In midbrain dopaminergic neurons, VMAT2 is frequently observed along the membrane of tubulovesicules, intracellular organelles that are larger than synaptic vesicles and most likely represent segments of smooth endoplasmic reticulum (reviewed in 62,69). Tubulovesicular organelles expressing VMAT2 are often seen in aggregates near dendritic plasma membranes, suggesting that they represent the major reserpine-sensitive pool for dendritic release of dopamine [see (64) for additional review and references].† Furthermore, dendrites in the VTA contain significantly higher numbers of† VMAT2-immunogold particles per unit area than seen in the adjacent SN, providing evidence that dendrites in the VTA have potentially greater ability to store and release dopamine (62).† This is consistent with the known prevalence in this region of appositional contacts between two dendrites, both or only one of which contain TH (10).† Apposing TH-immunoreactive dendrites show equally spaced plasma membranes, with clusters of VMAT-labeled tubulovesicles near dendro-dendritic appositions (62). Together, these observations suggest that these appositions are functional sites for dopamine release.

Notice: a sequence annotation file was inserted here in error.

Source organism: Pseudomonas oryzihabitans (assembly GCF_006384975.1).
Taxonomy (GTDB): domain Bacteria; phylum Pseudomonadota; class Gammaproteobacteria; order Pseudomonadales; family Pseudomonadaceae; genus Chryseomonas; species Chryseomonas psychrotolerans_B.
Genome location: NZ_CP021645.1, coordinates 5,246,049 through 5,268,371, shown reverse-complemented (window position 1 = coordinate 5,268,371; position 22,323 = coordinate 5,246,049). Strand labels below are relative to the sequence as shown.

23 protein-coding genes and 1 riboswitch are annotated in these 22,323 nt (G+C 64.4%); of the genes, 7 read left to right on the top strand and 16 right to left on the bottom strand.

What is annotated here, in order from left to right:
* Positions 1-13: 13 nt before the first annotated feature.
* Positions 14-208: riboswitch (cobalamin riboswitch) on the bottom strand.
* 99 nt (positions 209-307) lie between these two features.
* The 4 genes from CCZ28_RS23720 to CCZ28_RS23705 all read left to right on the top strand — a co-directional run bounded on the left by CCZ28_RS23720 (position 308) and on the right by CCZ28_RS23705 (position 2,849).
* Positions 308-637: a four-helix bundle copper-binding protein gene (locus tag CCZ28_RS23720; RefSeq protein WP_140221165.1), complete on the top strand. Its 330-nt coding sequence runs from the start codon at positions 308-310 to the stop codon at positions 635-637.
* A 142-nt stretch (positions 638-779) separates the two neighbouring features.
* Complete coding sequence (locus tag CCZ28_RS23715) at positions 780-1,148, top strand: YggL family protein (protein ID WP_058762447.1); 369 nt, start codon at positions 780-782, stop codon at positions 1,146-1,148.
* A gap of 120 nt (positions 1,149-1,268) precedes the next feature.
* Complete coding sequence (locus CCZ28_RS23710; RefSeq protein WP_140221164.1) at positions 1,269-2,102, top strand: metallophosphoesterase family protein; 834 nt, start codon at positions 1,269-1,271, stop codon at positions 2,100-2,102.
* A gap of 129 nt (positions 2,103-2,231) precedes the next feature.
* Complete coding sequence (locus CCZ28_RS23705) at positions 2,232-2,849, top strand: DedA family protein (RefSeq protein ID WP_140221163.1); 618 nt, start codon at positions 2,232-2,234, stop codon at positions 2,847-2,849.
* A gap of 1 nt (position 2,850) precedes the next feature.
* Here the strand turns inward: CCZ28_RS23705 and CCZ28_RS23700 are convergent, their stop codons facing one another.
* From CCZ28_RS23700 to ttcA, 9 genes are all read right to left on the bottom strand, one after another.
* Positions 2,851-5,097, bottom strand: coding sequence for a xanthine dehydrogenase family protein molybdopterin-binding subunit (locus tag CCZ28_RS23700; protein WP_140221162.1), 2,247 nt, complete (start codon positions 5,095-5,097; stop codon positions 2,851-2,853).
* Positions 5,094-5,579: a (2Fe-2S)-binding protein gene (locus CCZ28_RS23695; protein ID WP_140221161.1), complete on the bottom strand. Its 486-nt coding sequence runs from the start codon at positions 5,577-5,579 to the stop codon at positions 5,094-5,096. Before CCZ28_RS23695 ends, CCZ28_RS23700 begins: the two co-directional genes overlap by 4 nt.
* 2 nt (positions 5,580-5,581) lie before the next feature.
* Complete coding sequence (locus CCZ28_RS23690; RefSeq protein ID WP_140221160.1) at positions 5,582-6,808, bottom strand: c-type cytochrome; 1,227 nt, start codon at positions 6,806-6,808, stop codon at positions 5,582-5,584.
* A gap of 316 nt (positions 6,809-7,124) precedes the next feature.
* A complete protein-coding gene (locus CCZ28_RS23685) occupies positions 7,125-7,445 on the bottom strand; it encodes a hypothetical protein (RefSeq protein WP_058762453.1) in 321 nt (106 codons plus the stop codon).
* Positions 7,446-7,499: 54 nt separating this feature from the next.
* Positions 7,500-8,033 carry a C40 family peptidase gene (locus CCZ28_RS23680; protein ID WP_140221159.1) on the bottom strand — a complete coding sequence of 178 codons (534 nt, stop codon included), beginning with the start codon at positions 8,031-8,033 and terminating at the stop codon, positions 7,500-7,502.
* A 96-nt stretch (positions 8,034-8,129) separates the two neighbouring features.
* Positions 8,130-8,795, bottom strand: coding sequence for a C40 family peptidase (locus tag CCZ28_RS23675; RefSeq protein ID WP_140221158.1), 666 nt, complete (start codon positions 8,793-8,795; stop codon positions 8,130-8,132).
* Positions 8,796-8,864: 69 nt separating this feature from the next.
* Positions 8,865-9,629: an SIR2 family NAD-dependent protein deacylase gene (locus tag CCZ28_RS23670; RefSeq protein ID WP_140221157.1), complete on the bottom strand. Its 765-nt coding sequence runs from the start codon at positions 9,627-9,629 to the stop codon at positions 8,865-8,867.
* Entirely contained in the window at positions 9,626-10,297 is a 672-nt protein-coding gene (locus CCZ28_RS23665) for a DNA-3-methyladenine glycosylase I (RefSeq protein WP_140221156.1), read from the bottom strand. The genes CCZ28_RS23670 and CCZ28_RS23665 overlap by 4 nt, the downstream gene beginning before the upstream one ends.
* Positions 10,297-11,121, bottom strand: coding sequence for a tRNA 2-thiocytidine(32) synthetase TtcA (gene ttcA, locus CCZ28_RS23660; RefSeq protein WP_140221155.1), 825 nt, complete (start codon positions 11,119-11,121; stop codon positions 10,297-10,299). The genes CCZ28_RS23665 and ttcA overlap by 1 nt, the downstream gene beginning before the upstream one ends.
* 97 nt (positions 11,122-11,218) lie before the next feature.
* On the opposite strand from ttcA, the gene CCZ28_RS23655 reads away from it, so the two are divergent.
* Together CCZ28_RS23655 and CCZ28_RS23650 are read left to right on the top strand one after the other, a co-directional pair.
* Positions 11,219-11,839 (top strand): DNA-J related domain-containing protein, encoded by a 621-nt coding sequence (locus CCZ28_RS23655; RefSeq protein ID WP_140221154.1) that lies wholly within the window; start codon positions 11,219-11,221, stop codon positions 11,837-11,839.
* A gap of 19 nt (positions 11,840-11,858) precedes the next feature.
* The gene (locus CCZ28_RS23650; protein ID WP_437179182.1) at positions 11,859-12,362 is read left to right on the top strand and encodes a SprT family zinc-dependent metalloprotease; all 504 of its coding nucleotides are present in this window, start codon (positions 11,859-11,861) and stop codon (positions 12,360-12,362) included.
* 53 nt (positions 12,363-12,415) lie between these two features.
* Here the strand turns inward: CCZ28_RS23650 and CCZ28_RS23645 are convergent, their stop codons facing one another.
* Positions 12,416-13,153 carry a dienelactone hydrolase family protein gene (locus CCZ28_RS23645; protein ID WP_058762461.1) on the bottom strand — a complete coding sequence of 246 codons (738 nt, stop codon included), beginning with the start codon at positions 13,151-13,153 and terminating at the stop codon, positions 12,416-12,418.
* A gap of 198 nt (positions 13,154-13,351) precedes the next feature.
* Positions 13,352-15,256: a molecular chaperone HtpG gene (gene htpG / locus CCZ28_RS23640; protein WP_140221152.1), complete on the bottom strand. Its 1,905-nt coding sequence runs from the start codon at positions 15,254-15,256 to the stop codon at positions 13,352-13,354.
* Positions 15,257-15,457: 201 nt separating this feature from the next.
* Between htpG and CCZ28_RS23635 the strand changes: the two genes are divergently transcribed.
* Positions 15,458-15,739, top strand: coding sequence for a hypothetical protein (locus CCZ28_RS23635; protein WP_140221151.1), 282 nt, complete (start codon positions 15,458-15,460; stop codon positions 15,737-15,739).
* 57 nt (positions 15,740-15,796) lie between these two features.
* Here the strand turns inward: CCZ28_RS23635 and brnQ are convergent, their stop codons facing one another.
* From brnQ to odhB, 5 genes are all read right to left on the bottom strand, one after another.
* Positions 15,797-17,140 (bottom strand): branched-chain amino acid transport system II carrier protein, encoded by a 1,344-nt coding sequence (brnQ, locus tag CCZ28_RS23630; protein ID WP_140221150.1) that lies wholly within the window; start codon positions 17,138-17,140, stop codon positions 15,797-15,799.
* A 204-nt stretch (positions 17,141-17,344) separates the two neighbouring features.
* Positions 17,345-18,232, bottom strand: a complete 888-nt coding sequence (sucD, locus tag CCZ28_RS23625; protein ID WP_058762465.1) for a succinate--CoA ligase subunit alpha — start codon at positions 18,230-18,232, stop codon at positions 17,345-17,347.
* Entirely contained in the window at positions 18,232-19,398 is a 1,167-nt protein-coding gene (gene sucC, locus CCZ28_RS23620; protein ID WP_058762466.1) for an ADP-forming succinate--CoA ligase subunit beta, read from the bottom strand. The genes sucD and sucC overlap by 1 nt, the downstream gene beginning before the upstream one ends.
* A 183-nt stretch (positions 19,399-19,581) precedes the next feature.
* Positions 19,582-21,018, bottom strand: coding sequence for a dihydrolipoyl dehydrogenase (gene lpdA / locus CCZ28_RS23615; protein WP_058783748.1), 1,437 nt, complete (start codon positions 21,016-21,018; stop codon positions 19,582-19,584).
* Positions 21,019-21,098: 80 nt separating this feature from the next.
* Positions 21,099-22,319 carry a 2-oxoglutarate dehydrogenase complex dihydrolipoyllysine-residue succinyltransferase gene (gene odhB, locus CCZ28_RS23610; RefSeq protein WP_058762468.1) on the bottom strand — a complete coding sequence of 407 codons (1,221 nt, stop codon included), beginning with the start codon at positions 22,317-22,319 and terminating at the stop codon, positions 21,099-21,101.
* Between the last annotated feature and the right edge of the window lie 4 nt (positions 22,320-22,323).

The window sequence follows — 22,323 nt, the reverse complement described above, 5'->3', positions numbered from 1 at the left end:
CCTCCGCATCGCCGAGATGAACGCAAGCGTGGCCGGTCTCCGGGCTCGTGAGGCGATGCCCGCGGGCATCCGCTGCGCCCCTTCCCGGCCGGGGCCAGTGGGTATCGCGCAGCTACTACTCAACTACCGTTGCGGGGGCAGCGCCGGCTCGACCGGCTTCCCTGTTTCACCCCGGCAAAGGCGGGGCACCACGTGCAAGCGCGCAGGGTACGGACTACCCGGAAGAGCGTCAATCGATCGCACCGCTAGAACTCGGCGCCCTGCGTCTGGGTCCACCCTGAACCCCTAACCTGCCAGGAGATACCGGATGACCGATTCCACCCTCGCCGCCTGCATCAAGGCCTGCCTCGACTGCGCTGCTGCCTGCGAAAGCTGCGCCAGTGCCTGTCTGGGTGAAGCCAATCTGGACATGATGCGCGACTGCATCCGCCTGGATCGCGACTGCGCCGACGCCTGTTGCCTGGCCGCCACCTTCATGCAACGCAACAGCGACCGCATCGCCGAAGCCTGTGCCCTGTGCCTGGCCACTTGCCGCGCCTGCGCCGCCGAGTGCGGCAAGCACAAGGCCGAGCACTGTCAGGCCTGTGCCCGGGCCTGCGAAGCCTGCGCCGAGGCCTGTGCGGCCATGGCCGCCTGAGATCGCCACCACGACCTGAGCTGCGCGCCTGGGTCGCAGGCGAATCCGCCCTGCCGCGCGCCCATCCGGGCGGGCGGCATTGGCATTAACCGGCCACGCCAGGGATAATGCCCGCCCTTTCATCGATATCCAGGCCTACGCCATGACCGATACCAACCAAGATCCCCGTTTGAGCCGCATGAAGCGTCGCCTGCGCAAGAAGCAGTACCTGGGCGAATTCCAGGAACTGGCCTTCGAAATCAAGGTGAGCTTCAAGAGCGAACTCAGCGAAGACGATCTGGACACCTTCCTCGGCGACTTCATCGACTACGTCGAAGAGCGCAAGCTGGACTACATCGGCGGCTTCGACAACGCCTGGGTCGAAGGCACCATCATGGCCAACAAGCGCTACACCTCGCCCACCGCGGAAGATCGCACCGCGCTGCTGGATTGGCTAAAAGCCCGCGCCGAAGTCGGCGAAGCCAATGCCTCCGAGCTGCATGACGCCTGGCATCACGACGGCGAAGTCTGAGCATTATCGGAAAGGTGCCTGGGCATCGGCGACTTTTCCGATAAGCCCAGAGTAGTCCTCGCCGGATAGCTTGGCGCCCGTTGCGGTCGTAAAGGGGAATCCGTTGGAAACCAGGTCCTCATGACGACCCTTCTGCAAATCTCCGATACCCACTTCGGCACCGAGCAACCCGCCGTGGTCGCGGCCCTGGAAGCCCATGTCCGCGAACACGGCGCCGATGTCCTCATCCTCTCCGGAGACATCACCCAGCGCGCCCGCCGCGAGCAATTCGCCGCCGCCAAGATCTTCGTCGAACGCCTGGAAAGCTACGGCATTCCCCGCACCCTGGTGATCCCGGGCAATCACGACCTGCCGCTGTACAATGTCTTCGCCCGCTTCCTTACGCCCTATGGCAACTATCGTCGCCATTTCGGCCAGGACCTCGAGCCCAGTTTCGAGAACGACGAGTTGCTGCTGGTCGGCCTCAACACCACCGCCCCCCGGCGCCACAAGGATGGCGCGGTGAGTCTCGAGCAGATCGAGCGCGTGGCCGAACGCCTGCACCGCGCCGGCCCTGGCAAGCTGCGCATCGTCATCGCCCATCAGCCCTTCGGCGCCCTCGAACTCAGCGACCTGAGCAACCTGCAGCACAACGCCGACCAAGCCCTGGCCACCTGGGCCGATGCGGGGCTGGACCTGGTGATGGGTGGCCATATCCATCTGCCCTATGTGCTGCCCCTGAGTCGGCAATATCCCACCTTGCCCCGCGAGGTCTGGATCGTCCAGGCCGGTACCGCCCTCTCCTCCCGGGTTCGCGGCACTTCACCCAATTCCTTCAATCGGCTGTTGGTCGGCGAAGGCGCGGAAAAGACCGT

Somata and dendrites of midbrain dopaminergic neurons also show labeling for† dopamine† D2 receptors (113) and DAT (65).† In somata and larger dendrites, immunolabeling for these proteins are localized to membranes of tubulovesicles and multivesicular bodies. The latter organelle is a structure for cytoplasmic transport of plasma membrane products and may be confluent with the smooth endoplasmic reticulum (69).† In smaller dendrites and dendritic spines, dopamine D2 receptors and DAT are more frequently identified along plasma membranes consistent with their known respective roles in (i) the autoregulation of dopaminergic neurons as discussed in Dopamine Autoreceptor Signal Transduction and Regulation and (ii) the termination of dopaminergic transmission through plasmalemmal reuptake as reviewed in The Dopamine Transporter: Potential Involvement in Neuropsychiatric Disorders and Biochemical Pharmacology of Midbrain Dopamine Neurons.